Both of these Corinthian women are only mentioned once in Scripture, but there is much to discover about their life and role in the early church. Though it’s easy to skip over their verses, these names hold special meaning to me personally because they are the names of my two daughters, Chloe & Phoebe.
While I am sure Mary trusted God to be faithful as she bore His son, she knew that she was putting her reputation, marriage, and family status on the line. She knew that no one would believe her if she told them the truth. And she knew that people would treat her differently if she went through with it. Yet she was faithful.
So many of us girls love a good romance story. We love the drama, the beauty, the glamor, the excitement and the passion. There’s something so compelling about the story arc of two people falling in love. We’re so drawn to this kind of narrative that I think we often subconsciously read it into the story of Esther. Hers is a classic princess story, right? She’s gorgeous, wins a whole beauty contest, and catches the eye of the king, who chooses to take her as his wife. It sounds picturesque, right? But this romanticized version is simply untrue, no matter how badly we wish it were a classic princess romance story.
Growing up I learned that God wants us to be kind, love one another, and respect authority. Somehow along the way I incorrectly adapted that message into that I should not “ruffle any feathers” and instead I should seek to make "peace" in all situations. I became very shy aside from the rare occasion I simply could not stop myself from speaking out against injustice, but even then it was often in a whisper tone
It’s late Spring and the sun is high in the Israeli sky. Ruth bends down to collect pieces of barley dropped by the harvesters. She is a foreigner in this land and a childless widow. Fortunately, Israel has provisions in its law made for people like her, a woman with little lot in life, so she can glean in this field, and at least she won’t starve. When she returns home, the only one to greet her will be her mother-in-law, Naomi. A woman who too has seen loss: a husband and two sons. Naomi now desires to be referred to as Marah, which means bitter.
As a mother of two, I am inspired by this important reminder that children are a gift from God. Every day that we wake up, when we watch them take their first steps or wave goodbye at the bus stop, we are slowly releasing them into a world of overwhelming waters. We may not be facing the deadly orders of a Pharaoh coming after our children, but there are everyday injuries, natural disasters, and school shootings in our broken world. Try as we may, we cannot protect ourselves or our children from every harsh reality of this fallen world. We cannot possibly avoid every ailment or prevent every danger.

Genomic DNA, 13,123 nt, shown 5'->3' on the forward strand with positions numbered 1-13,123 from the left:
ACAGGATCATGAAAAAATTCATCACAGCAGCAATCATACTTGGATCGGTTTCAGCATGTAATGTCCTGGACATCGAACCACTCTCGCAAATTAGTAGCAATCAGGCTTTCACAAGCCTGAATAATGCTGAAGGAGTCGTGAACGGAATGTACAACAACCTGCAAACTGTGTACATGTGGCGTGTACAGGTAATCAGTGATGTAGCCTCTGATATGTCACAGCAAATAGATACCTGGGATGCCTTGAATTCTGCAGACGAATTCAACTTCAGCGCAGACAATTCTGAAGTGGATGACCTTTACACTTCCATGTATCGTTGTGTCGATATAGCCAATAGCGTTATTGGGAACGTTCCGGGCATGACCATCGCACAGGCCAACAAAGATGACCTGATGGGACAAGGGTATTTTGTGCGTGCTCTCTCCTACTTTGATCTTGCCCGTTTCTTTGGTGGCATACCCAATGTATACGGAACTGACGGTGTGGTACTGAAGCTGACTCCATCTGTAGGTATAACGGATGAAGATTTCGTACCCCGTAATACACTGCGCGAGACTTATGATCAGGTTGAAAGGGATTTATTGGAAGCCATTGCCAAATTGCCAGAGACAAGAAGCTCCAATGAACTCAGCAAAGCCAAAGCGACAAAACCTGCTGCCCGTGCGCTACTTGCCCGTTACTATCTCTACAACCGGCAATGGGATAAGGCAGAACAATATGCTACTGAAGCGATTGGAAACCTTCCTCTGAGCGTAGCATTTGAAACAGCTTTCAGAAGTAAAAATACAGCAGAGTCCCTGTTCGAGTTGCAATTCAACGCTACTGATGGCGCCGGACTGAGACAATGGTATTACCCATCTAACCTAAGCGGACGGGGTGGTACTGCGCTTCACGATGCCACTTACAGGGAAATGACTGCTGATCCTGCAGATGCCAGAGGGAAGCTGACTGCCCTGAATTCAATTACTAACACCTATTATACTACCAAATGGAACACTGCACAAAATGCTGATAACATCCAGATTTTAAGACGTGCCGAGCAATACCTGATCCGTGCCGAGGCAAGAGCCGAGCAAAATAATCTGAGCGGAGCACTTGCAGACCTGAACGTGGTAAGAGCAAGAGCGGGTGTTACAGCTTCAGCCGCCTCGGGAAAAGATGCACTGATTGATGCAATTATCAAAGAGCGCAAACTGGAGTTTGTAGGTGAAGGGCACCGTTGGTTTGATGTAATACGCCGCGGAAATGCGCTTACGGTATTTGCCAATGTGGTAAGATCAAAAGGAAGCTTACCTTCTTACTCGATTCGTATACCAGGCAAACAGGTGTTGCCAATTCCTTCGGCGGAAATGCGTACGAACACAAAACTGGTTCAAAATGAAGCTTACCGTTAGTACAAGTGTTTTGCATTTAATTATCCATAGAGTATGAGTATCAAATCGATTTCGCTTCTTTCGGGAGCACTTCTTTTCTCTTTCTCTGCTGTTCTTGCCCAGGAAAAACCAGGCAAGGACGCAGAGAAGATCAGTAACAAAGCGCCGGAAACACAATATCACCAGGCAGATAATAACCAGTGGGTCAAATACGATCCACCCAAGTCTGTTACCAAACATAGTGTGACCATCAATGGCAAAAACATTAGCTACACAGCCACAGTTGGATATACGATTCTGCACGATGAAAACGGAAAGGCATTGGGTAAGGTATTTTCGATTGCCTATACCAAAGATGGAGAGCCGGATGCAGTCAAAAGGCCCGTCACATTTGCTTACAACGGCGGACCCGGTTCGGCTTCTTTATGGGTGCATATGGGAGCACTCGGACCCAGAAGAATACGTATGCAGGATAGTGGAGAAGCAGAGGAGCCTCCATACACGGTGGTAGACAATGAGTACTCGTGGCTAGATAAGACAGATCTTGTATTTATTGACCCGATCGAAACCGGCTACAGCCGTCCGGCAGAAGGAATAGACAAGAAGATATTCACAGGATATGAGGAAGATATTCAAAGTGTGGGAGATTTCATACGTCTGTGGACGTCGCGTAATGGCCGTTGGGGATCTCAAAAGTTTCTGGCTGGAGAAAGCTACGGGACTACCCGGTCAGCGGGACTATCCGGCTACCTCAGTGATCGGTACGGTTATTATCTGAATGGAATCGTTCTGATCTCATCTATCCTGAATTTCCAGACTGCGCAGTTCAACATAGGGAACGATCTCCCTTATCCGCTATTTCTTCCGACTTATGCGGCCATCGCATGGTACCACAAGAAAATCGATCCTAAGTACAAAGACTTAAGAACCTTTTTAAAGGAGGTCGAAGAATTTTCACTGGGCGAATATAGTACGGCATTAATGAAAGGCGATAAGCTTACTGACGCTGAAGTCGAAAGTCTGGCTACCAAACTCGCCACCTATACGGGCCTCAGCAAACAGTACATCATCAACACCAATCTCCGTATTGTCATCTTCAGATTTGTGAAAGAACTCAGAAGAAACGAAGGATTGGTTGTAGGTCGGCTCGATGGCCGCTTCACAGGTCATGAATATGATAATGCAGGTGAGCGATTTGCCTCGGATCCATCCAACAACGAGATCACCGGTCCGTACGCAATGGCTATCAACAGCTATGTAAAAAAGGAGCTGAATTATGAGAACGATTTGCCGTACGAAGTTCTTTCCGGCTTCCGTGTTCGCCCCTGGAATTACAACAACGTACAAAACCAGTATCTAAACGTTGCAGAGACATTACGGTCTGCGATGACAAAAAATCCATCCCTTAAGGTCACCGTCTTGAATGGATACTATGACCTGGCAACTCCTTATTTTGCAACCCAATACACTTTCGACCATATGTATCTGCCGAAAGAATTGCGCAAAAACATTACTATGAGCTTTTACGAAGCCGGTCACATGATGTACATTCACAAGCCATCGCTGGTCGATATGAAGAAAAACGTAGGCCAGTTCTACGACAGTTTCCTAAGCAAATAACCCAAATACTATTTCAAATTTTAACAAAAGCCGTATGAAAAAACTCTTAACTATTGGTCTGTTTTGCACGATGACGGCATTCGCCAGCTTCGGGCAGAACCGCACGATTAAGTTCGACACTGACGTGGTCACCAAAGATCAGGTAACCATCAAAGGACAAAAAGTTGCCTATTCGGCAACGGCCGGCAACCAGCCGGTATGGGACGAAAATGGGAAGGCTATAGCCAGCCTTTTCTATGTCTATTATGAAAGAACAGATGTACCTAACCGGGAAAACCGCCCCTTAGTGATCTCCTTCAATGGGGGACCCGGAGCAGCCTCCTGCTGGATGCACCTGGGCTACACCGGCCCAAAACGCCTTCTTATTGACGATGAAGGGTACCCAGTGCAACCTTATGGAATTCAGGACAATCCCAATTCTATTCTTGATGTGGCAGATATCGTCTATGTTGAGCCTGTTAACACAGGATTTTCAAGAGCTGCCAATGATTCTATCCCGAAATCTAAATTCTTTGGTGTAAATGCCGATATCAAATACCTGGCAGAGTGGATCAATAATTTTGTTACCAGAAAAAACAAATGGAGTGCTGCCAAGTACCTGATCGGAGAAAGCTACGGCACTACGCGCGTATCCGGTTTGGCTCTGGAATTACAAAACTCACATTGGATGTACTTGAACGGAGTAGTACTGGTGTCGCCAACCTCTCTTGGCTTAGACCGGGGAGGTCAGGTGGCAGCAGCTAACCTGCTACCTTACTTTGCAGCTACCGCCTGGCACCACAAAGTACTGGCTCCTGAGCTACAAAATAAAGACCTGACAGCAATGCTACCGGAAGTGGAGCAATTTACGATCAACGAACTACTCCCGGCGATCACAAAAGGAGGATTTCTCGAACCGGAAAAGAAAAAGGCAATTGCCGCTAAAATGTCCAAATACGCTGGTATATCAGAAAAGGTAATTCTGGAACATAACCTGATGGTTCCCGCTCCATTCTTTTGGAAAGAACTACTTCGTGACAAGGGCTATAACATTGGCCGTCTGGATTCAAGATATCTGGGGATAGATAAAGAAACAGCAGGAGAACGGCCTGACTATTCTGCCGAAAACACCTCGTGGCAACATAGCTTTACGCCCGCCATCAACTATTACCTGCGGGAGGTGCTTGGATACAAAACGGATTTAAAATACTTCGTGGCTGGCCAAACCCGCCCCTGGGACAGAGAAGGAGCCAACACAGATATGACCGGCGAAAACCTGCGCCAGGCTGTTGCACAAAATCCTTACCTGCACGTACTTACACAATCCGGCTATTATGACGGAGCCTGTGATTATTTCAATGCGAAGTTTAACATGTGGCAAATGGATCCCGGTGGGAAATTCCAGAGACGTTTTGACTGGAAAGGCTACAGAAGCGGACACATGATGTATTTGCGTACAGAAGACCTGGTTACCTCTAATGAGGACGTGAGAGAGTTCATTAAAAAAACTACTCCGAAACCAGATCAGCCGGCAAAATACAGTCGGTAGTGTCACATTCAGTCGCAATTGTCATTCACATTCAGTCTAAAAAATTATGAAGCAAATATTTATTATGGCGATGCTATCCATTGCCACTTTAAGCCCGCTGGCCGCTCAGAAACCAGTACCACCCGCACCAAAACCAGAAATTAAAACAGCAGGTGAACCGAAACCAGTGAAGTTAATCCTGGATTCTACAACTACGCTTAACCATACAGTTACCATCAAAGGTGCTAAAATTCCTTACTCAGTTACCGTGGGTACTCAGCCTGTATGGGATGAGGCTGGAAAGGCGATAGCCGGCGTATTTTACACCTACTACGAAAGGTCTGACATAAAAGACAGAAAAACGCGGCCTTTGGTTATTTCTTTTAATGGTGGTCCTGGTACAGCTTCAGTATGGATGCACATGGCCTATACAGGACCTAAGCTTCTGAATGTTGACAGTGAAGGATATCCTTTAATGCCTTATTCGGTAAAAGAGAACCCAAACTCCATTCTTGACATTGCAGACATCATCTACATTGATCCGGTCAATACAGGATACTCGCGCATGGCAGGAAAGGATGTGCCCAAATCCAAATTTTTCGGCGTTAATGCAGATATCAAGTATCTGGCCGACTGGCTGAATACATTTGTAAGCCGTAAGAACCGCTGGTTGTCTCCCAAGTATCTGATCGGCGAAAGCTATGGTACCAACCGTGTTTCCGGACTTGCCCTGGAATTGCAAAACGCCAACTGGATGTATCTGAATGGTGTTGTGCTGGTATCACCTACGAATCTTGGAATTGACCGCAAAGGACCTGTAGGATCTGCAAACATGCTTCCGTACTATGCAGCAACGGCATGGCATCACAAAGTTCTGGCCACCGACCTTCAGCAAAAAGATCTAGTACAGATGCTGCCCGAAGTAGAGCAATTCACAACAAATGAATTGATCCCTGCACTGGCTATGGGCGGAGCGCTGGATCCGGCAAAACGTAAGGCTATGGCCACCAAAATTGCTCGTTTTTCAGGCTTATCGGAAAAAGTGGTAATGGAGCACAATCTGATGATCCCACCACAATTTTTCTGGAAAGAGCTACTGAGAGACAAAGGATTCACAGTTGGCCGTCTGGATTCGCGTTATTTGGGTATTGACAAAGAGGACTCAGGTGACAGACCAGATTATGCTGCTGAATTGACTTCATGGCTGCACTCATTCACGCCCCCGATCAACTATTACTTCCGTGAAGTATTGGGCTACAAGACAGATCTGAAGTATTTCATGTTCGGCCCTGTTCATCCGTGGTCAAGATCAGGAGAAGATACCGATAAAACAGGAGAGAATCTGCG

Change can be an exciting venture, but it can also cause stress and uncertainty while you’re working through the fog. There are times when my brain is overwhelmed, and time appears to be flying by without much progress being made. And in another moment, I’m being blown away by the amazing ways God is moving. When the impossible is looming ahead and we invite God into the conversation/situation, we experience His power and His solution to our problems.
Last spring I took a spiritual formation class during my last semester of undergrad. Honestly, I expected it to be a breeze. I was used to academics. I knew how to study well, maximize my time, and give professors what they wanted. When I saw that we were assigned a different spiritual discipline to practice and journal about every week, I was prepared to go through the motions and check off any box necessary for me to succeed (I had severe senioritis!) But what I didn’t expect was a loving but convicting lesson from the Spirit about my tendency to do all the things (prayer, worship, Bible reading) to feel as though I was succeeding in my relationship with God rather than to simply bask in his presence.
If I am completely honest, prayer is something that has felt daunting to me. I have often become discouraged because my prayer life is not what I want it to be. I get distracted. I don’t always know what to pray for. Sometimes it feels like a chore. Often I feel guilty because I know prayer is a beautiful gift we have, and it is a calling. I want to have intimacy with my God, but my own imperfection discourages me. I often let my discouragement paralyze me, which inhibits me from growing in prayer.
I used to think that fasting was about “sacrificing” or “suffering” for God, showing Him just how much we loved Him by giving something up for Him. But this year, that all changed. I’ve personally only fasted a few times in my life. Yes. You read that. Only a few times. Recently, our church had a month-long fasting and prayer challenge, and for the first time I saw it in a new light. Fasting isn’t about sacrifice. It’s about finding our satisfaction in Jesus Christ.